Arctic Echoes 
Donavin Harte & ChatGPT

In the year 2100, I found myself standing amidst the unforgiving landscape of Northern Canada, a witness to the catastrophic consequences of a planet pushed mercilessly to its limits. The global temperature had soared four degrees higher than average, and the Arctic, once a symbol of pristine isolation, had transformed into a dystopian battleground. The echoes of ecological collapse reverberated through the once-frozen wilderness like mournful wails.

I stood in the remote town of Iqaluit, huddled with fellow survivors against biting winds and remnants of the frozen past. The snow and ice that had defined the region for centuries had given way to a desolate expanse of rocky terrain, the permafrost below melting and releasing long-buried secrets — secrets that spoke of a world on the brink of its own demise.

Clad in tattered clothing, we scoured the barren landscape for any signs of life. The air, once crisp and invigorating, now hung heavy with an unnatural warmth that seemed to seep into our very souls. The Arctic had become an echo of its former self, haunted by the whispers of a changing world and the remnants of life that once thrived.

The relentless warming had metamorphosed the once-snow-covered peaks into rocky slopes, devoid of the life that once flourished. Majestic glaciers, now defeated, had melted away, leaving scars on the landscape and rivers swollen with the tears of a despondent ecosystem. The town, once surrounded by the beauty of ice-covered fjords, now faced the encroachment of rising sea levels, a slow but inevitable drowning of hope.

In the melting ice, remnants of a forgotten past were revealed — a past that mirrored our own tragic trajectory. Abandoned research stations and the decaying remains of Arctic animals served not as reminders of what was lost, but as cruel reflections of our own impending demise.

The once-thriving Arctic wildlife had dwindled, struggling to adapt to the rapidly changing environment. Polar bears, once kings of the ice, now wandered aimlessly along the rocky shores, their natural habitats swallowed by the unforgiving waves. The haunting cries of Arctic birds searching for lost nesting grounds filled the air, their migratory patterns disrupted by the disintegration of frozen landscapes — a cacophony of despair that mirrored the bleakness of our existence.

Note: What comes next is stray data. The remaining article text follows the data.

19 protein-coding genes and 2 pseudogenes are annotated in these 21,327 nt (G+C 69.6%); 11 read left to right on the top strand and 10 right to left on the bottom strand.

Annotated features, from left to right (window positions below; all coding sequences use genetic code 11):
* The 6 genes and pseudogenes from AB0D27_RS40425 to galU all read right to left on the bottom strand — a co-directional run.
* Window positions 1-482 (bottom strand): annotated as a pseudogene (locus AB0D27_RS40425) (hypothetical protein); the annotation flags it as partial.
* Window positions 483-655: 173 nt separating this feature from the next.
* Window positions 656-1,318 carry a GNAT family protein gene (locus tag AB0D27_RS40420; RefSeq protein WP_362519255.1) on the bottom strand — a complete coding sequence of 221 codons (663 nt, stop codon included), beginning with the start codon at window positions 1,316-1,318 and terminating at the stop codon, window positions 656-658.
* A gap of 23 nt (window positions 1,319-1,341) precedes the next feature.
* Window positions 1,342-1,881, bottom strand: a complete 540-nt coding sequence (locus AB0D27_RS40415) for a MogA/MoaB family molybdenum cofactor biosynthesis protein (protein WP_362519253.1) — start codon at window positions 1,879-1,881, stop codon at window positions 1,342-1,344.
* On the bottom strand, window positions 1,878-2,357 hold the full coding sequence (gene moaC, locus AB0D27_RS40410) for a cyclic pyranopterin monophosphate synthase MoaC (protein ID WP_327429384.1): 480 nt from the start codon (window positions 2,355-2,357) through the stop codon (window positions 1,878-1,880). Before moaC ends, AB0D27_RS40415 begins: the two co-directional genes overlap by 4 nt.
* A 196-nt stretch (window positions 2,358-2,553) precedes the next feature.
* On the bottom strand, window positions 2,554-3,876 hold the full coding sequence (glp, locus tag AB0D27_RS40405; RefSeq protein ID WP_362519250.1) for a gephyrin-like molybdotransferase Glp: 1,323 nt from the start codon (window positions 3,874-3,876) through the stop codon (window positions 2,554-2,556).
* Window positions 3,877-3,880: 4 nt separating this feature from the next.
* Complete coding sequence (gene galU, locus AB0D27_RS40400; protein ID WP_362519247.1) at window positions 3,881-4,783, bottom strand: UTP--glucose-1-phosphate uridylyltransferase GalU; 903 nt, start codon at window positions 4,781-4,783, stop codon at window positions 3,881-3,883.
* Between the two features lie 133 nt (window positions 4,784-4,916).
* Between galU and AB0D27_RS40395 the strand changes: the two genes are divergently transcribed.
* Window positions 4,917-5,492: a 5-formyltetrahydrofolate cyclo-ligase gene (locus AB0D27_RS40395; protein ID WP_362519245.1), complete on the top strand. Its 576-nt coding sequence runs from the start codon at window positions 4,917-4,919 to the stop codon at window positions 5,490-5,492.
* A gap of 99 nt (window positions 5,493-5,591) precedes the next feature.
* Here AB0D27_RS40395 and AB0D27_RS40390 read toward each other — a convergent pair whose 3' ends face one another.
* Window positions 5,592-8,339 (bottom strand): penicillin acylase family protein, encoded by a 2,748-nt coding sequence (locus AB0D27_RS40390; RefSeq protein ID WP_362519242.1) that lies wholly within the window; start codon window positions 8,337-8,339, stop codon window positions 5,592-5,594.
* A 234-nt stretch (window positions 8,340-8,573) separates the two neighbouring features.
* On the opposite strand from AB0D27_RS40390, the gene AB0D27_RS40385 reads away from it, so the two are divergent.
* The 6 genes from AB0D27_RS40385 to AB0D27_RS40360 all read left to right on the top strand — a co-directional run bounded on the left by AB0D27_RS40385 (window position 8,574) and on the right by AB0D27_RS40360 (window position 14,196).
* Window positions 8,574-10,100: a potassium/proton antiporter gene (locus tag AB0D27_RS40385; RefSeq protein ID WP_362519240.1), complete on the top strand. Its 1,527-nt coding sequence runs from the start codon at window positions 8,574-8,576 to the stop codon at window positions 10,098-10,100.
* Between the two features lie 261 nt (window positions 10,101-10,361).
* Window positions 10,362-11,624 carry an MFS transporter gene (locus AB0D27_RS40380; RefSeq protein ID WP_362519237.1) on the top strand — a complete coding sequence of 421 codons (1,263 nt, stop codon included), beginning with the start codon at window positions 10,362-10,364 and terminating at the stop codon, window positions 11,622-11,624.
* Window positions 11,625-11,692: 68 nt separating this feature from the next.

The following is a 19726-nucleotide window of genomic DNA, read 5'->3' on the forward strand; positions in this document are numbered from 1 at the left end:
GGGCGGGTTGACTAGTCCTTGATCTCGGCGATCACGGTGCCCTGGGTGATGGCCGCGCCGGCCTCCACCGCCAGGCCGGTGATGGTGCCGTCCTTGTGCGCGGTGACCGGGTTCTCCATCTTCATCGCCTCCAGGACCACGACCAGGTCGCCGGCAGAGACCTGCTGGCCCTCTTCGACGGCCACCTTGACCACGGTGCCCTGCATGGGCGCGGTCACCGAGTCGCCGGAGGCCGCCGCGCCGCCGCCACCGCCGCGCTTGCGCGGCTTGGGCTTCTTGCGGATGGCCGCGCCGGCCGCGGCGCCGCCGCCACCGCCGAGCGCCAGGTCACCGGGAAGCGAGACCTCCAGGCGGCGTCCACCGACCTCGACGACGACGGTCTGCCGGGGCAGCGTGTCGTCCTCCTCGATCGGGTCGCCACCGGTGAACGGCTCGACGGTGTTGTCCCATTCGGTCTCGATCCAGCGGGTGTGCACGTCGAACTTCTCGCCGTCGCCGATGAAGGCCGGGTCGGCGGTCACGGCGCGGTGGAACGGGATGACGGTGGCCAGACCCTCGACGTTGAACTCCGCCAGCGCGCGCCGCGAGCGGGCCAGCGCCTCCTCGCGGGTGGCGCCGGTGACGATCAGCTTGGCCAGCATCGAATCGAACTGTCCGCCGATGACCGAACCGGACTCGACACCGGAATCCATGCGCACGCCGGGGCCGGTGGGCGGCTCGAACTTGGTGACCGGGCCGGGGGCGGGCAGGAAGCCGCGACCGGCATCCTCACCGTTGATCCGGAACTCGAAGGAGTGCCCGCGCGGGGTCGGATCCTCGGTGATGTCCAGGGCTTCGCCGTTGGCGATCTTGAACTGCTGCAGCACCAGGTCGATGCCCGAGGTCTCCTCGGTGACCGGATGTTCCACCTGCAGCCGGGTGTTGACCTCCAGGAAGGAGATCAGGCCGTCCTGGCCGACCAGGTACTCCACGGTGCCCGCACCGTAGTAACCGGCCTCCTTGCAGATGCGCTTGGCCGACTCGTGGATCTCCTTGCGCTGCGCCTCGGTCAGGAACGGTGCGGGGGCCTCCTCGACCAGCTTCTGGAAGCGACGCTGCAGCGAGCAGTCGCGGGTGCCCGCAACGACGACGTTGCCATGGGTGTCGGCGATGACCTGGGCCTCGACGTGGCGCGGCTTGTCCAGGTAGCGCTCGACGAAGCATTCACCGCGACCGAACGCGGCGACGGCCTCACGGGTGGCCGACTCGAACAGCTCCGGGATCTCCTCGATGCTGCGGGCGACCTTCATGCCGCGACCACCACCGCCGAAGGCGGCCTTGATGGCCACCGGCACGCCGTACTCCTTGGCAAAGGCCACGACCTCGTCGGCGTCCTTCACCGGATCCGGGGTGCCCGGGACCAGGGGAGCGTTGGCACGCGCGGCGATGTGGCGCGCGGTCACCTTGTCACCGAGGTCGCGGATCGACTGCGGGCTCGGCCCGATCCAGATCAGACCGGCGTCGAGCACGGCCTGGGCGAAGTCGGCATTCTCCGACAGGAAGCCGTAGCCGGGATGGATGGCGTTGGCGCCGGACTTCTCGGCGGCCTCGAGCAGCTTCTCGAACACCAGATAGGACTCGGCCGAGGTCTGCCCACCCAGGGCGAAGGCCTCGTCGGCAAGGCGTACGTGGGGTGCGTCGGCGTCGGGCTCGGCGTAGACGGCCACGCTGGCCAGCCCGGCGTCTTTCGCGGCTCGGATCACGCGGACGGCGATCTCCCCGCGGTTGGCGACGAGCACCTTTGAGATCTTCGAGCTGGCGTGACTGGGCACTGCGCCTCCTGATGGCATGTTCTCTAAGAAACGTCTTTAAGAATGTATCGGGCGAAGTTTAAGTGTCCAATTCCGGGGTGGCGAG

A group of scientists from our community, including myself, stumbled upon a chilling discovery.

The melting permafrost had unleashed ancient viruses, dormant for millennia. These long-forgotten pathogens, now free in the warming environment, spread like a malevolent wildfire, infecting both wildlife and humans alike. Isolated and besieged by the dual threats of environmental collapse and a spreading virus, we faced a harsh reality — a reality in which despair became as infectious as the virus itself.

Our community's leaders, guided by a sense of duty and desperation, initiated a perilous journey to understand the nature of the virus and find a solution before it consumed us all. Trust, an increasingly elusive commodity, became a fragile thread holding together the remnants of a society unraveling under the weight of despair.

As we battled not only the infected creatures but also the harsh Arctic conditions, we discovered the shocking truth. The virus, a product of the warming climate, had mutated from ancient strains that had lain dormant for centuries. The relentless impact of climate change had disrupted the delicate balance of the Arctic ecosystem, unleashing unforeseen consequences on both the environment and its inhabitants — consequences that echoed the futility of our struggle.

In a confrontation with the virus and the mutated creatures it spawned, we fought not for salvation, but for a prolonged descent into the abyss. Trust became an illusion as paranoia and fear threatened to consume the remnants of a society on the brink. Every step we took was laden with the weight of despair, and every breath felt like a desperate gasp in a world that had abandoned us to our fate.

Amidst the struggles, sacrifices, and the chilling realization of our impending doom, we found no redemption. The journey became a harrowing exploration of futility, the inevitability of loss, and the surrender to an unforgiving reality. As we battled not just the infected creatures but the relentless Arctic conditions, the survivors faced the truth — the Arctic, once a realm of pristine beauty, had become a desolate graveyard for a species that failed to preserve its home and itself. The relentless impact of climate change had not only altered the physical landscape but had extinguished the very essence of our existence.

In the face of our doomed destiny, our unity became a tragic symphony of despair, a final crescendo in a world that had lost its melody. The Arctic, once a sanctuary of nature's grandeur, now stood as a testament to humanity's irreversible descent, leaving behind only the echoes of our futile struggles against the inevitable.

Prompts and Collaboration with ChatGPT

To start the creation of this story, I gave ChatGPT the prompt of, “Create a climate fiction horror story set in Northern Canada in the year 2100 where the global climate has risen four degrees Celsius”.

Once the initial story was created, I had ChatGPT—among other instructions—add more depth to the story, to focus on climate change impacts, not have anything supernatural in it (the original story included ghosts), and to add a sense of despair to the story.

After the corrections made in ChatGPT, I took the story and tweaked it a bit for personal preference while leaving the bulk of what we created in-tact.

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